Horseshoe Crab (Limulus polyphemus)

The Kind of Luck Your Health Depends On!

Horseshoe crabs come from an ancient line. Their ancestors appeared in the fossil record about 500 million years ago. And, while the horseshoe is a very auspicious symbol that is used to protect against any forms of evil, the horseshoe crab protects many of us from many diseases.

Over the millennia, this group has developed a trait unique to the horseshoe crabs alive today: their copper-based blue blood contains bacteria fighting compounds that cause the blood to clot when exposed to bacteria fragments.

When scientists discovered this, companies began collecting the crabs from the beach to bleed them. Now every drug, vaccine and surgical implant is tested using a chemical from the crabs’ blood. You owe much of your good health to horseshoe crabs.

After companies collect the crabs to bleed them, the crabs are returned to the ocean. But scientists have found that bleeding has an effect: bleeding a female horseshoe crab may make it less likely to mate.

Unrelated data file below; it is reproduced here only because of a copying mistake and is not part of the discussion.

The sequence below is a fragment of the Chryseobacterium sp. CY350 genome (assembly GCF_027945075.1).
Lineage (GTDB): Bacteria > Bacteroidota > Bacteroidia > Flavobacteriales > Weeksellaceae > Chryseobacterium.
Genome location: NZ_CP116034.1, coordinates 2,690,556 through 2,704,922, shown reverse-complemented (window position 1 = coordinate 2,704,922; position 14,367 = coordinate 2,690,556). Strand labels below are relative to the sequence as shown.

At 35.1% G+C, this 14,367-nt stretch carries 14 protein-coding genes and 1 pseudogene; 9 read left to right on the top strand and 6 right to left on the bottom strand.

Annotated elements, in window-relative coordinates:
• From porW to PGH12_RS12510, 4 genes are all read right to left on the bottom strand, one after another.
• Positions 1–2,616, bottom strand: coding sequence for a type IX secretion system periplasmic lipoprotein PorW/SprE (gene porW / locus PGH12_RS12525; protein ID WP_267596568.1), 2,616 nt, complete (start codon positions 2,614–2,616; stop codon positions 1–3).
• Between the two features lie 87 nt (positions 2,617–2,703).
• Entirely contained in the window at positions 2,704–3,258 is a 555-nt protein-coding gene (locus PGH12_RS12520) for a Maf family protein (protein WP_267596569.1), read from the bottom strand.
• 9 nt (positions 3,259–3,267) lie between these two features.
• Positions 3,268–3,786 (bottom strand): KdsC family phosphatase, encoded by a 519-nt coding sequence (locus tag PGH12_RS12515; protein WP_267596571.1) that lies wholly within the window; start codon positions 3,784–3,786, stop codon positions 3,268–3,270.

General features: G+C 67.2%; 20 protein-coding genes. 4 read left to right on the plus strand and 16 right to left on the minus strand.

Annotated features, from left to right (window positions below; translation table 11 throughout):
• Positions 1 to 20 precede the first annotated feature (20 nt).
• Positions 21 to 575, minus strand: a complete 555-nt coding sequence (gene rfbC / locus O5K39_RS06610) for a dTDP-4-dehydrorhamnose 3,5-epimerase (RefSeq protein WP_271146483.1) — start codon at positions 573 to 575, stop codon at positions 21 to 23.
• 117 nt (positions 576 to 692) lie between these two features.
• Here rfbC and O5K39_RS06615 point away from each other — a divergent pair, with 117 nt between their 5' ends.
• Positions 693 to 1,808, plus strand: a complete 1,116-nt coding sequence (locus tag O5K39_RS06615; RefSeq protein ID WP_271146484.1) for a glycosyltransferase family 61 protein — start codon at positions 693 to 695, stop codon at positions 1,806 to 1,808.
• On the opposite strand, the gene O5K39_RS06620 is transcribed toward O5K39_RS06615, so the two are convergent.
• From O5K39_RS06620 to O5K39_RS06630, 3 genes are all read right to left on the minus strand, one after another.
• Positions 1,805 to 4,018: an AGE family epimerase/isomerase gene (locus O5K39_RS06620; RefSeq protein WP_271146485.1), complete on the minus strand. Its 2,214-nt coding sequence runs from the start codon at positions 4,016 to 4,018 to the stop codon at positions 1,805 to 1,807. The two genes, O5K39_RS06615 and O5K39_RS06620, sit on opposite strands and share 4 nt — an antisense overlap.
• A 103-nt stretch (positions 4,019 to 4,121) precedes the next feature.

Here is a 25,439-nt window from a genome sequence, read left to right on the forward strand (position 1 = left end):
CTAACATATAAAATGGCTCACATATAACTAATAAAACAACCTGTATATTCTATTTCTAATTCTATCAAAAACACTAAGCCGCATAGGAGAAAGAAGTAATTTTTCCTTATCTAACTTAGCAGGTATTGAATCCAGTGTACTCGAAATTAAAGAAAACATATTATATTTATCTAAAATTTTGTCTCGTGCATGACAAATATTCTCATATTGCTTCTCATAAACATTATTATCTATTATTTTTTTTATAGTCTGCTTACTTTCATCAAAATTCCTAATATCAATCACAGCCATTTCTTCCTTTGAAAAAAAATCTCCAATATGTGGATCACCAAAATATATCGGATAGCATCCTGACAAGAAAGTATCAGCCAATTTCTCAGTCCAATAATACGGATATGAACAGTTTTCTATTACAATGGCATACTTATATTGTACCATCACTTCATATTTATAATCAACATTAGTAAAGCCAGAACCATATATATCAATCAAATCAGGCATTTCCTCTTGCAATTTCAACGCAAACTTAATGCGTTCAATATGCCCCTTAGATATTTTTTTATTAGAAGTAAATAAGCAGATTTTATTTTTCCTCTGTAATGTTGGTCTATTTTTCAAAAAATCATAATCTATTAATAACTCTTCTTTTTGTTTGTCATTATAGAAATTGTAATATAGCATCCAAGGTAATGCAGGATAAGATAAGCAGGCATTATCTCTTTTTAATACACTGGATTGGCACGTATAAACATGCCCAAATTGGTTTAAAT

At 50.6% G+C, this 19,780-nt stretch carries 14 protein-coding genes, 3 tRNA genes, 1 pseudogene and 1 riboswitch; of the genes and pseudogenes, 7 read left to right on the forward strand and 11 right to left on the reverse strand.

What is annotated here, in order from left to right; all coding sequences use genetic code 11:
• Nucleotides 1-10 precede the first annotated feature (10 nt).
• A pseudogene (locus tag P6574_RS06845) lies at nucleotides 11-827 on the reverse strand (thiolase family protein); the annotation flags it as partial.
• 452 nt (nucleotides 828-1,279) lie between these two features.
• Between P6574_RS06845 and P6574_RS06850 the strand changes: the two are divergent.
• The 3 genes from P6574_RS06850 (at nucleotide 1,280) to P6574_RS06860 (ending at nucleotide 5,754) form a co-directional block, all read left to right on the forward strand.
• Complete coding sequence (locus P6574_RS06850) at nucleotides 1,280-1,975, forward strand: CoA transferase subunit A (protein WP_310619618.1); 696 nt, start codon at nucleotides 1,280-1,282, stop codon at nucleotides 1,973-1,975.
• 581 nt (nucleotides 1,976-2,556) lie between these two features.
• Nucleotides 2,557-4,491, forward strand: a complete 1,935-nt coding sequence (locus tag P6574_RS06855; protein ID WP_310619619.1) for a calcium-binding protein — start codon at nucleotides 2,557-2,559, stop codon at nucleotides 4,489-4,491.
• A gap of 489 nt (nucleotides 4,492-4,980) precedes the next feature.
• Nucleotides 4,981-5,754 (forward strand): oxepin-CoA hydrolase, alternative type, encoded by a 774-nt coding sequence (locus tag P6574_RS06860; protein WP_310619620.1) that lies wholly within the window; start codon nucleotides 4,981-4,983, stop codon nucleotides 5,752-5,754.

If you live on the east coast, you may see horseshoe crabs on the beach during high tides in May and June. Sylvia Earle reminds us: “By the light of the full moon in May, as oblivious to humans as most humans are to them, legions of wondrous, glossy-brown horseshoe crabs will be emerging from the sea within sight of New York skyscrapers and on a few special sandy beaches from Maine to Yucatán, repeating their ancient rhythms of regeneration.” The rhythm that Dr. Earle refers to is hundreds of thousands horseshoe crabs coming ashore to lay their eggs.

Like so many organisms, expanding human development has changed the beaches and marshes that serve as horseshoe nurseries. Although here we don’t eat horseshoe crabs, people do collect and chop them up for bait. These threats mean populations along the east coast have declined at an alarming rate. Many bird species rely upon the horseshoe crab eggs to fuel their migration. So many of us depend upon the health of the horseshoe crab for our own survival.

There’s lots of places to learn more about horseshoe crabs:

A great website all about horseshoe crabs

A video about horseshoe crabs

Science Friday video about horseshoe crabs coming ashore